28 May 2013 - Statement of the participants to a dialogue on fracking held in the Karoo town of Steylerville on the 22nd and 23rd of May.

Several transnational corporations, including Shell, Falcon and Bundu, propose using hydraulic fracturing (or fracking) to extract methane gas from shale rock deep beneath the Karoo. Commercial scale fracking has so far proved viable only in the USA where it has polluted the land, the groundwater and the air and so damaged people’s health and their existing livelihoods.

Mindful of this destruction, we gathered in Steylerville for a dialogue of people who live in the Karoo and concerned organisations from throughout South Africa on a transformative agenda in response to the proposals for fracking. The objectives of the discussions were:

We believe struggle has to be led and organised by those who are suffering the negative consequences of neo-liberal policies and practices.  Those that are in solidarity and support the struggle for a Karoo that provides for the poor must recognise that the organising starts where people are.

We believe that our concerns about fracking for gas in the Karoo are similar to the concerns that give rise to the struggles of local people in the Karoo relating to: agrarian transformation; unemployment and decent jobs; the lack of decent levels of affordable basic services and infrastructure; and the inability of local people to access, at minimum, the basic goods of human life, starting with the most basic levels of goods like nutritious food, and safe and comfortable accommodation.

We recognise that as people of the Karoo we are connected to the world by the global crisis we face on the destruction of nature, the failing economic system and an ever more ruthless system of capital accumulation that dehumanises peoples’ labour.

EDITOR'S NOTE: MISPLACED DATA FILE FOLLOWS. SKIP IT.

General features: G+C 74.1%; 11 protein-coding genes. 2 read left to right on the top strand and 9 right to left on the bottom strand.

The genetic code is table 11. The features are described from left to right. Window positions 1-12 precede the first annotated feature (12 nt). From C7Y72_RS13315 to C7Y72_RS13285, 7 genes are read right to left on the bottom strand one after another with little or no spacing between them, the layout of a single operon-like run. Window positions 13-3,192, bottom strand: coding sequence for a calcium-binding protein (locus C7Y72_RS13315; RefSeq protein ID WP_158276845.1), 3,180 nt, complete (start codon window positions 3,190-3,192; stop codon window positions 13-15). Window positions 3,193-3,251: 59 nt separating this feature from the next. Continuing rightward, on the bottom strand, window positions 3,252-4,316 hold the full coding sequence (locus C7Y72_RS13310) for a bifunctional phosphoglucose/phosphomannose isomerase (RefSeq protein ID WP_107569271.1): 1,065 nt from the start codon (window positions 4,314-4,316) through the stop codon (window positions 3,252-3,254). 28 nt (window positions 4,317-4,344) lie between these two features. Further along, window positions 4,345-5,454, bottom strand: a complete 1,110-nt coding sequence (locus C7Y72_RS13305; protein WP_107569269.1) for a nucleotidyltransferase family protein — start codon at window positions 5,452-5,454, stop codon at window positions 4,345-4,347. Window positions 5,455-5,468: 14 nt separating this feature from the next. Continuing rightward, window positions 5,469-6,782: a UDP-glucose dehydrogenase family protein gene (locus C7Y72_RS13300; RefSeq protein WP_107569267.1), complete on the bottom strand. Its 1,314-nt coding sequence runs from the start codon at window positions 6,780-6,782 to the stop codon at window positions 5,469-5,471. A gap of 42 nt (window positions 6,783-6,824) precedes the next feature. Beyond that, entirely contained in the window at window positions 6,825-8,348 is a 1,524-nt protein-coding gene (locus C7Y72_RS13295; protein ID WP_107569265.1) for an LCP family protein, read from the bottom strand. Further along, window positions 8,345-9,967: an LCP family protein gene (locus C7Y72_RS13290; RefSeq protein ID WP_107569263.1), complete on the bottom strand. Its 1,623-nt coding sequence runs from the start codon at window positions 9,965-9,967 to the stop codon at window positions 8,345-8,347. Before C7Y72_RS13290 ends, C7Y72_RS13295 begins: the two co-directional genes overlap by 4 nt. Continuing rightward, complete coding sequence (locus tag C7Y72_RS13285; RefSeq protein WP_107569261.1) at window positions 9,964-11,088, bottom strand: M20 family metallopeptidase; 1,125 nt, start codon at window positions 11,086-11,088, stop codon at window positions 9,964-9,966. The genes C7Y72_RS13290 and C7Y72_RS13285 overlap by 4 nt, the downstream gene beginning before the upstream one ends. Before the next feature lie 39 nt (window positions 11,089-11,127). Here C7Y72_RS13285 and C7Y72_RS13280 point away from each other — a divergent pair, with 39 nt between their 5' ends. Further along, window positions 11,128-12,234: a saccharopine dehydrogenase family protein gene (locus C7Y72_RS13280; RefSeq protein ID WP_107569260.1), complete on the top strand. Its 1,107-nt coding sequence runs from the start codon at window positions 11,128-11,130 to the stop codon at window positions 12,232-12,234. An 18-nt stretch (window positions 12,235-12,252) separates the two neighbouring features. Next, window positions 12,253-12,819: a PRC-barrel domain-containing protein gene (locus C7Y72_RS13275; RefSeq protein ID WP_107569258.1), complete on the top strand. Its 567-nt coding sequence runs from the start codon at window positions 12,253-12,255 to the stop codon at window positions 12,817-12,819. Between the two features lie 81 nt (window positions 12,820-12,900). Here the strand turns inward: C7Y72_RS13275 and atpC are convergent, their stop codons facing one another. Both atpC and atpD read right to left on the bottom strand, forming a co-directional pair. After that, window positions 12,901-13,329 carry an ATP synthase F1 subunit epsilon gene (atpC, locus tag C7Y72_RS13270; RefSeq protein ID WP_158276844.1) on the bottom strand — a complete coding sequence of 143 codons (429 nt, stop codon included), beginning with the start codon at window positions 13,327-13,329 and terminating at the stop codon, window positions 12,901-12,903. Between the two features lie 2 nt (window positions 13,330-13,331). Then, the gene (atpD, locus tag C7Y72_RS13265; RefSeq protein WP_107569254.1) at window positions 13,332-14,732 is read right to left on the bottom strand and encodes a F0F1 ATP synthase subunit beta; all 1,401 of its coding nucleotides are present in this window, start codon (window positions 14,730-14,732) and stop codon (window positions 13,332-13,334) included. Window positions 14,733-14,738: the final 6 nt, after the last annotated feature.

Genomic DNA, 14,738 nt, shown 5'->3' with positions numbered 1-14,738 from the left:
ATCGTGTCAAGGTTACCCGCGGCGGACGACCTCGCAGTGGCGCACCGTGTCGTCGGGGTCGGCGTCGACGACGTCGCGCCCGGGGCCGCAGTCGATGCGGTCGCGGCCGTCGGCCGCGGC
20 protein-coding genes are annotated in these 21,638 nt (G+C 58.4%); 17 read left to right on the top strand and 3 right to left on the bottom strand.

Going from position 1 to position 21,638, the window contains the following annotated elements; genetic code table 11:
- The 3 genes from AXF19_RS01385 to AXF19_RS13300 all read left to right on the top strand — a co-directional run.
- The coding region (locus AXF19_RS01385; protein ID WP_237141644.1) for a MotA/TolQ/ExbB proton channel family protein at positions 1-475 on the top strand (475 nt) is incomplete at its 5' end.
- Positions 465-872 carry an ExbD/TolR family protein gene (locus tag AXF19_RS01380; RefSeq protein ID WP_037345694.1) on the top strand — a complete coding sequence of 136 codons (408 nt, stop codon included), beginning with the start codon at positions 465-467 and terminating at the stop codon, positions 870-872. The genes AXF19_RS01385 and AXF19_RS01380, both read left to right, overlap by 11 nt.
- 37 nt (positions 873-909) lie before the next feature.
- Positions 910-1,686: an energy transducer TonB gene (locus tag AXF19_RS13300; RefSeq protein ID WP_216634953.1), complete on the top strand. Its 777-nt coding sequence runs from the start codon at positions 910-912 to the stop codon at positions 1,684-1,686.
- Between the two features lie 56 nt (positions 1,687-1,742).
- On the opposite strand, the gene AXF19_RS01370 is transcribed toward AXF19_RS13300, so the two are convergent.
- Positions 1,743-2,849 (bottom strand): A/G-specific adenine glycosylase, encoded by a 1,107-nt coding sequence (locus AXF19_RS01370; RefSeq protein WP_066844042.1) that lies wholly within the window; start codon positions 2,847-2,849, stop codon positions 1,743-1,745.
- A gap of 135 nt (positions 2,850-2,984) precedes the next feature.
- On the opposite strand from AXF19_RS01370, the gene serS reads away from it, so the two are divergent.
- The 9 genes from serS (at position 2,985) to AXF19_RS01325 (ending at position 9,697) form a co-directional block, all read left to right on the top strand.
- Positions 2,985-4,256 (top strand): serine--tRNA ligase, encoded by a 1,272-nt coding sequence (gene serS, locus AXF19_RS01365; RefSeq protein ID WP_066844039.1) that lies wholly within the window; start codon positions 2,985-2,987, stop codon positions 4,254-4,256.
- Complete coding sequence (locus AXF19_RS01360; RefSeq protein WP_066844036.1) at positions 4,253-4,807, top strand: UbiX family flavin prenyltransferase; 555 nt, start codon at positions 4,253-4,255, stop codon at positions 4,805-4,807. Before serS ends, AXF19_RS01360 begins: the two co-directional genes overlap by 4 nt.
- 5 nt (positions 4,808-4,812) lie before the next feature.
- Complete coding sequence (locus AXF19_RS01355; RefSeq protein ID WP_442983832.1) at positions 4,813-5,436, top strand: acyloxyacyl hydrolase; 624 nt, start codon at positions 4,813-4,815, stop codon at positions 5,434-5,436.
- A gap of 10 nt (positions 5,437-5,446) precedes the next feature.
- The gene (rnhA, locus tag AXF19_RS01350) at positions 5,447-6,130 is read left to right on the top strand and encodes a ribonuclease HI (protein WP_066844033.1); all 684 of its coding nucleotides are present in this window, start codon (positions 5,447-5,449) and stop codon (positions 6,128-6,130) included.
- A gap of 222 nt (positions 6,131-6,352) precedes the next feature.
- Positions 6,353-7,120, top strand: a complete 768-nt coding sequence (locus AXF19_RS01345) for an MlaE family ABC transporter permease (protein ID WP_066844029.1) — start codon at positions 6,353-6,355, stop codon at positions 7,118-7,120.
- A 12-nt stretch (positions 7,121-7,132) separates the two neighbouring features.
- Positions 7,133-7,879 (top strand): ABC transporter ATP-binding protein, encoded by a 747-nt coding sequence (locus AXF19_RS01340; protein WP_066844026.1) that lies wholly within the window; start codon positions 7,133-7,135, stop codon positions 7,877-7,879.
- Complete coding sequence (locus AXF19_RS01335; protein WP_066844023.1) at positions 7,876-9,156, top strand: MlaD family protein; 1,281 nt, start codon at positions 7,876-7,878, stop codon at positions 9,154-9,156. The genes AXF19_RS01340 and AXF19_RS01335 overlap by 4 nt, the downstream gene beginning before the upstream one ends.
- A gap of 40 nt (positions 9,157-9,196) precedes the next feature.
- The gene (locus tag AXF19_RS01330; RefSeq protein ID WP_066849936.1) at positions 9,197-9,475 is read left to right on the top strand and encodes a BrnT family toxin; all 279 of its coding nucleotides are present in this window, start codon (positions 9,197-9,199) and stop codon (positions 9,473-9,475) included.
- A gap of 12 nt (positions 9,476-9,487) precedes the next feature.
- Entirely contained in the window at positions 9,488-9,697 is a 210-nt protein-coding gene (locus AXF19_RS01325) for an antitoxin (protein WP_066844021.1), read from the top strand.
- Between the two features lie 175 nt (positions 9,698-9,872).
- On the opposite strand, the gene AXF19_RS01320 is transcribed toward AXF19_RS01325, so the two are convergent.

Our struggle in the Karoo is embedded in responding to three challenges: ensuring an agro-ecology based on agrarian reform and food sovereignty; securing the Karoo’s scarce water resources; and ensuring that people have a direct say in how energy is produced and used in the Karoo through the approach of energy sovereignty.

We believe the above approach will allow us as the people of the Karoo to develop a meaningful and locally based response to the proposed fracking for gas in the Karoo and will ensure that we have a clean healthy environment – where people live and work – nurtured by the very way in which people live and work.

Representatives from small-scale farmer groups, farm workers and dwellers and advice offices in the Karoo
Southern Cape Land Committee
Earthlife Africa Cape Town
Earthlife Africa Johannesburg’s Sustainable Energy and Climate Change Project
Groundwork, Friends of the Earth, South Africa
Oilwatch Africa 
Casual Worker’s Advice Office
Treasure the Karoo Action Group (TKAG)
Eastern Cape Environmental Justice Network
Faith leaders
Independent researchers and academics from Rhodes, UCT and Wits Universities